Cycling Mythbusters

I cycle to work everyday and couldn’t imagine ever wanting to commute another way. I honestly feel really sorry for all the drivers stuck in traffic every morning and evening, whilst also knowing that they probably pity me too especially when it’s raining! People always ask me about my commute to work – Is it dangerous? Will I look a complete mess at work? It’s taken me a while to get it right, but now I’m all set up I thought I would set things straight for all those who’ve considered commuting to work but just can’t get past those initial barriers. Join me in the good life!

Bicycling to work is too dangerous…

We’ve all experienced this. Get over your fear by acquiring
experience: plan and practice your riding route before and get used to traffic gradually. I booked some one-on-one road training with a free local service provider: They helped plan my route to work and taught how to be a more visible and aware cyclist. The health benefits of cycling far outweigh the risks.

Bicycling to work takes too long…

Because of traffic levels on my commute to work, cycling is the quickest way for me to travel. For longer trips, consider that you’re saving time by combining your daily exercise with your commute.

I might freeze to death or get too sweaty…

Some bicycle commuters ride in their work clothes, but I prefer to ride in cycling clothing and change when I get there. I also like to keep some wet wipes and deodorant at the office for the warmer months. Many workplaces now have showers, so if you are getting sweaty on the way to work you could plan ahead and keep a towel, toiletries and clothing at work.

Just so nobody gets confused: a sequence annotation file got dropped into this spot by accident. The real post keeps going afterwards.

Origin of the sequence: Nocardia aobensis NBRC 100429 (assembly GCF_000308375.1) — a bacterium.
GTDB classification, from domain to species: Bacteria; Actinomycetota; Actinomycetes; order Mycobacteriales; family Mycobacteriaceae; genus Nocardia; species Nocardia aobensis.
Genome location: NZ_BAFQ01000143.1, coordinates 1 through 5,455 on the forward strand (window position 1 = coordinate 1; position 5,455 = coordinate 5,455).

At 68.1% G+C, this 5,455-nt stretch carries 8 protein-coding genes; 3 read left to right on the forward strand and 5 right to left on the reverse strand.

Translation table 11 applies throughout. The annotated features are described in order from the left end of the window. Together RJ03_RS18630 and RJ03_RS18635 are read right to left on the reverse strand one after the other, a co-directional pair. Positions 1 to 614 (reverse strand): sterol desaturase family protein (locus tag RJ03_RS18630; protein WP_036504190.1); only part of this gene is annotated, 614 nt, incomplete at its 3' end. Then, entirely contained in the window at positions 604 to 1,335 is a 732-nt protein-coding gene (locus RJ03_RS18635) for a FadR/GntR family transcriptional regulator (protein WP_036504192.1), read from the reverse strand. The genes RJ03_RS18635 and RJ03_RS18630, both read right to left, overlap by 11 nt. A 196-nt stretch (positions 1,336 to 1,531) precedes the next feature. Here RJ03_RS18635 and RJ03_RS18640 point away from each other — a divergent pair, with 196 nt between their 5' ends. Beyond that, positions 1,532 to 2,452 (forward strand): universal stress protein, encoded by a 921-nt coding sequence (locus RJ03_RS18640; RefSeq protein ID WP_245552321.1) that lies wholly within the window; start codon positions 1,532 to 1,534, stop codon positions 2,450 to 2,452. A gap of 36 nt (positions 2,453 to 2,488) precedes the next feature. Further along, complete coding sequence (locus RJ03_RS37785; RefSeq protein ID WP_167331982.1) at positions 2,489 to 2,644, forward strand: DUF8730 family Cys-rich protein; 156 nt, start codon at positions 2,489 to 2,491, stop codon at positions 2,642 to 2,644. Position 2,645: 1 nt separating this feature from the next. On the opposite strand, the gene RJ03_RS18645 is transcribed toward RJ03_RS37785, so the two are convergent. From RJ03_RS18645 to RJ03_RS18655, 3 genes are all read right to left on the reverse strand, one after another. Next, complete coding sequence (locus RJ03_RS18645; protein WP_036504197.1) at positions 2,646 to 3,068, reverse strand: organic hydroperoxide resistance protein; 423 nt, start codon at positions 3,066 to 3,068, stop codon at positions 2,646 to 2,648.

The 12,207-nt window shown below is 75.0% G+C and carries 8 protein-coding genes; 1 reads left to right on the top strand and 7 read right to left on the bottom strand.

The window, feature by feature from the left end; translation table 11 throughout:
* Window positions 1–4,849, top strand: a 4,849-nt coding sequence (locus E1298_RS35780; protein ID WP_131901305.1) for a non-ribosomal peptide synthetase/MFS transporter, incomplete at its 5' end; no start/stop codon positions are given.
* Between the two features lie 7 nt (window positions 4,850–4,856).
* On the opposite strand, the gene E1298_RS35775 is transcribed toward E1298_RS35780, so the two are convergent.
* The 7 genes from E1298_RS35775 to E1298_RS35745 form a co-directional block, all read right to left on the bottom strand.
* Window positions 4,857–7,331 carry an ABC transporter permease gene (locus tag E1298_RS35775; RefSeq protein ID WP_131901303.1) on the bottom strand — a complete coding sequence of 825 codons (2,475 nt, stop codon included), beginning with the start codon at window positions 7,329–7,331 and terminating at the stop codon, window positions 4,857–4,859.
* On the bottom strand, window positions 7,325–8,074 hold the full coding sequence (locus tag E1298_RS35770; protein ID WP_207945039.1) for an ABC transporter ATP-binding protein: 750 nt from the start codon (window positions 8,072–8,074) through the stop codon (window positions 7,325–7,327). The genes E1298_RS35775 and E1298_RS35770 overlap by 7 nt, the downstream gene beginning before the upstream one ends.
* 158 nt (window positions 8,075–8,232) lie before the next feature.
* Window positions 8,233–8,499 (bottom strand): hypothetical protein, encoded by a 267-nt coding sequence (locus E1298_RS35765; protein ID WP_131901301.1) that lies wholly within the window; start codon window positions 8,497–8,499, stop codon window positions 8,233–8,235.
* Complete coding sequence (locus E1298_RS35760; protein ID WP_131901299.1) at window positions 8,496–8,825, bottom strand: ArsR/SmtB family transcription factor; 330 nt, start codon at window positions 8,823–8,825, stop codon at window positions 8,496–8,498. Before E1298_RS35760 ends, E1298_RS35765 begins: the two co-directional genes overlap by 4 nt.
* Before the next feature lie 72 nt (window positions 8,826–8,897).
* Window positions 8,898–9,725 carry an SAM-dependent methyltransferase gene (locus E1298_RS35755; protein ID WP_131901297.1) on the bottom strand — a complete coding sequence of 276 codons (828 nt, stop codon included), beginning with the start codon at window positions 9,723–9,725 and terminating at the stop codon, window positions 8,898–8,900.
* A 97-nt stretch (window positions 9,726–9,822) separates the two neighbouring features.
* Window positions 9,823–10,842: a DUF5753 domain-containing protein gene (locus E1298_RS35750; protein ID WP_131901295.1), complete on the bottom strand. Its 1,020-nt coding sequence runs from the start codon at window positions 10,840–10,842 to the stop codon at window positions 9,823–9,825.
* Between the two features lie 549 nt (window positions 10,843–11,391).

In the colder months, the secret is to wear layers of clothes and gloves. The heat produced by cycling will keep you comfortably warm. I started as a fair weather cyclist, but I now enjoy my cycle commute so much that I commute all year-round, apart from when it’s dangerously icy! Invest in some good waterproofs, including overshoes and you’ll never look back.

I’d have to ride in the dark…

Wear a reflective bib or other clothing and use bike mounted lights that can help you see and be seen.

You could have a flat along the way and be late for work…

When you travel to work, carry basic tools, a spare tube, an air pump, and a patch kit. Practice fixing a tyre at home or enrol onto a basic cycle maintenance course, which will give you the confidence you need to make your own repairs. There are also plenty of online YouTube tutorials covering all aspects of bicycle maintenance.

You can’t carry all your stuff on a bicycle…

Clothing can be carefully folded or rolled whilst papers and laptops can be wrapped to keep them dry; both can then be carried in a back pack or in panniers on the bike. I prefer panniers and carry a change of clothes, packed lunch and bike locks with me everyday. Another solution with clothing is to make a car trip every week or two, perhaps on a bad weather day, to carry clean clothes to work and to pick up ones that need to be washed.

Now what’s stopping you?

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